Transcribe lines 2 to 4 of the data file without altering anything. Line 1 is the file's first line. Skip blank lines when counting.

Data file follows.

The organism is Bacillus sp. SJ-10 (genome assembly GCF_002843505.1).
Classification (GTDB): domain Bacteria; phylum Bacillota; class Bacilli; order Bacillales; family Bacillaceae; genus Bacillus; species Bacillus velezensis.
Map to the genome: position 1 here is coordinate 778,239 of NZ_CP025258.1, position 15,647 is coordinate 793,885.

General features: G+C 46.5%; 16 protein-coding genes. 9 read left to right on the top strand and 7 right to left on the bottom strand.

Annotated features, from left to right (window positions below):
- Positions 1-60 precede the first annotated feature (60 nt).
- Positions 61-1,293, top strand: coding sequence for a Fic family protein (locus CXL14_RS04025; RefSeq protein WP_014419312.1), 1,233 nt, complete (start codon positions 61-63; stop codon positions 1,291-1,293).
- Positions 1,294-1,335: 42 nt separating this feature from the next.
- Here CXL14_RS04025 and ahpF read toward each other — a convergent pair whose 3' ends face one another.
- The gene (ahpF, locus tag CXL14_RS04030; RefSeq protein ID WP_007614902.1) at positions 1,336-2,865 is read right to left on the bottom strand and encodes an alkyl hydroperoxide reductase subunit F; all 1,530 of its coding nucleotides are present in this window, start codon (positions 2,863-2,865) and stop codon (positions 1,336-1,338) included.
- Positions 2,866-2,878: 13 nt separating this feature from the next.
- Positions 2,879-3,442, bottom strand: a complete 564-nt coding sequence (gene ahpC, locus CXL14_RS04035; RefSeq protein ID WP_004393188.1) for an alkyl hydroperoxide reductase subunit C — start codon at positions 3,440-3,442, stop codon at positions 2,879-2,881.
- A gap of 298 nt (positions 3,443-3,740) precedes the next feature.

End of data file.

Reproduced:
Classification (GTDB): domain Bacteria; phylum Bacillota; class Bacilli; order Bacillales; family Bacillaceae; genus Bacillus; species Bacillus velezensis.
Map to the genome: position 1 here is coordinate 778,239 of NZ_CP025258.1, position 15,647 is coordinate 793,885.

General features: G+C 46.5%; 16 protein-coding genes. 9 read left to right on the top strand and 7 right to left on the bottom strand.